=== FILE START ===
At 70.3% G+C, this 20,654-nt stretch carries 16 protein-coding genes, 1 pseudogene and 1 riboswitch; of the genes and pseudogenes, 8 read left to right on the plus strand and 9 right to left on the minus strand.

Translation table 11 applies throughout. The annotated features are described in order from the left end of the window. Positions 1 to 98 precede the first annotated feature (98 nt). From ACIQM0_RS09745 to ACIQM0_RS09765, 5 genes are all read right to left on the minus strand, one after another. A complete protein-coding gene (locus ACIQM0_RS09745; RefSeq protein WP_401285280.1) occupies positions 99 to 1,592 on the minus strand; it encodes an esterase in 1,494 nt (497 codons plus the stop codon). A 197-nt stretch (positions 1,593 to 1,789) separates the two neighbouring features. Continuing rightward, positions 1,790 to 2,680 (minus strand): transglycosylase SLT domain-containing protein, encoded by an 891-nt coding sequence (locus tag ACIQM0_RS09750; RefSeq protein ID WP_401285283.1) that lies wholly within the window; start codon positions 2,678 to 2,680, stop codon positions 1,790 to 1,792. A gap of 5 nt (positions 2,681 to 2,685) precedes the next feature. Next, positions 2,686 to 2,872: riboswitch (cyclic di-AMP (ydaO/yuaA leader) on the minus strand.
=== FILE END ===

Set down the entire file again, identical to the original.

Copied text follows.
At 70.3% G+C, this 20,654-nt stretch carries 16 protein-coding genes, 1 pseudogene and 1 riboswitch; of the genes and pseudogenes, 8 read left to right on the plus strand and 9 right to left on the minus strand.

Translation table 11 applies throughout. The annotated features are described in order from the left end of the window. Positions 1 to 98 precede the first annotated feature (98 nt). From ACIQM0_RS09745 to ACIQM0_RS09765, 5 genes are all read right to left on the minus strand, one after another. A complete protein-coding gene (locus ACIQM0_RS09745; RefSeq protein WP_401285280.1) occupies positions 99 to 1,592 on the minus strand; it encodes an esterase in 1,494 nt (497 codons plus the stop codon). A 197-nt stretch (positions 1,593 to 1,789) separates the two neighbouring features. Continuing rightward, positions 1,790 to 2,680 (minus strand): transglycosylase SLT domain-containing protein, encoded by an 891-nt coding sequence (locus tag ACIQM0_RS09750; RefSeq protein ID WP_401285283.1) that lies wholly within the window; start codon positions 2,678 to 2,680, stop codon positions 1,790 to 1,792. A gap of 5 nt (positions 2,681 to 2,685) precedes the next feature. Next, positions 2,686 to 2,872: riboswitch (cyclic di-AMP (ydaO/yuaA leader) on the minus strand.